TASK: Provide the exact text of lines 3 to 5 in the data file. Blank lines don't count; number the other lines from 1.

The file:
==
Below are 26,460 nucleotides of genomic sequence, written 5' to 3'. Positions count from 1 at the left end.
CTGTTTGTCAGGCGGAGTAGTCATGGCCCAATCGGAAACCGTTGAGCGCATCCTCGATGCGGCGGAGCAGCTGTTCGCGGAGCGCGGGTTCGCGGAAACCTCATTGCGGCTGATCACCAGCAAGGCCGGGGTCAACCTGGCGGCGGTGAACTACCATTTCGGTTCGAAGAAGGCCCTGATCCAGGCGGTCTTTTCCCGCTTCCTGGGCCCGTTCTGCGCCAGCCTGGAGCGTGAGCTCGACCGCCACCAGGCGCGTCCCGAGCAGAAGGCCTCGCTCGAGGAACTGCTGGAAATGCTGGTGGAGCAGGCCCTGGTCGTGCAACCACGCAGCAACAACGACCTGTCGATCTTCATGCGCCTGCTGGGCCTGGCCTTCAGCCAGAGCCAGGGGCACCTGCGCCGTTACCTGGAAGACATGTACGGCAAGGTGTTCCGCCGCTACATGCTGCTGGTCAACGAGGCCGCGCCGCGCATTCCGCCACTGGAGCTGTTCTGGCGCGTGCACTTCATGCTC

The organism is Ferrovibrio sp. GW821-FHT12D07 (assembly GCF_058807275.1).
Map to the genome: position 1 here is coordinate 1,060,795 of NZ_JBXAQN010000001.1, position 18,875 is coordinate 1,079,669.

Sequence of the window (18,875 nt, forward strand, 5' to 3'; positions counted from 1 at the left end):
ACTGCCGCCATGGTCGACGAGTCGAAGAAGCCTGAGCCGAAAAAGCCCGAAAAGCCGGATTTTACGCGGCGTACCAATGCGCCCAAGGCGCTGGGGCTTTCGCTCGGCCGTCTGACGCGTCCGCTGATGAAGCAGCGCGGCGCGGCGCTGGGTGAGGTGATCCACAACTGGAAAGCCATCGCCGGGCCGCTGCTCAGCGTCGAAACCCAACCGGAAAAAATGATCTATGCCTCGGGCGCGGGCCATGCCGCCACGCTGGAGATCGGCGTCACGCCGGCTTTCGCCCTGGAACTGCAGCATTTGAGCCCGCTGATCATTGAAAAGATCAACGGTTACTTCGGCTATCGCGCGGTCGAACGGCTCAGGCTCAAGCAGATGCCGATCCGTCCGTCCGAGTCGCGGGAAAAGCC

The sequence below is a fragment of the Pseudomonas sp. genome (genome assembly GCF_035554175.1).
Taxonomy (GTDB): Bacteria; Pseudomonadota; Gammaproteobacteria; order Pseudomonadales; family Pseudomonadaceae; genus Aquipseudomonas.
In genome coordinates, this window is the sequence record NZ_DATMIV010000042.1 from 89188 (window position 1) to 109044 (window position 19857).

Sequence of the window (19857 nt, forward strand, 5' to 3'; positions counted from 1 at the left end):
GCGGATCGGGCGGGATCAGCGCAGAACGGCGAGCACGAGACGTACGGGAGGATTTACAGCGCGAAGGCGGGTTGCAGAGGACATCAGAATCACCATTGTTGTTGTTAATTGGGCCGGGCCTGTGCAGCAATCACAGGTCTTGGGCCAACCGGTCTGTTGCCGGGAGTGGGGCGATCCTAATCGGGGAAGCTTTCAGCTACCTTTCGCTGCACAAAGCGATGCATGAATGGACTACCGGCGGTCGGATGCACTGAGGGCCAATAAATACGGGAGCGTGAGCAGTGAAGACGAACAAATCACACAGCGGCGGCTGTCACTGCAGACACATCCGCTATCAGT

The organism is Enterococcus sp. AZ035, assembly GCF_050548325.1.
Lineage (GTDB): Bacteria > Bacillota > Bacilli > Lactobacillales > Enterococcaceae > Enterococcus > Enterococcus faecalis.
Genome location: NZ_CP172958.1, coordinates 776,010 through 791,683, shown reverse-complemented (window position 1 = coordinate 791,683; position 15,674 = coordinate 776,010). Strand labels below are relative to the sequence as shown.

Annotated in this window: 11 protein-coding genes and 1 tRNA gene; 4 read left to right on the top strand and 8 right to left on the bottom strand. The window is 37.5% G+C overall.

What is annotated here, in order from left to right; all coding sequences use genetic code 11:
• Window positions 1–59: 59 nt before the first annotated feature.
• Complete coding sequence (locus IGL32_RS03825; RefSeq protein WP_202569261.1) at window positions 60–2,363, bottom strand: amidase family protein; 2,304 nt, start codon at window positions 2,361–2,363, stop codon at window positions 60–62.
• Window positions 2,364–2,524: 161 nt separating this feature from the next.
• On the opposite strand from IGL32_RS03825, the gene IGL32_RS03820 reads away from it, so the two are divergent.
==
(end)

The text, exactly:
The organism is Ferrovibrio sp. GW821-FHT12D07 (assembly GCF_058807275.1).
Map to the genome: position 1 here is coordinate 1,060,795 of NZ_JBXAQN010000001.1, position 18,875 is coordinate 1,079,669.

Sequence of the window (18,875 nt, forward strand, 5' to 3'; positions counted from 1 at the left end):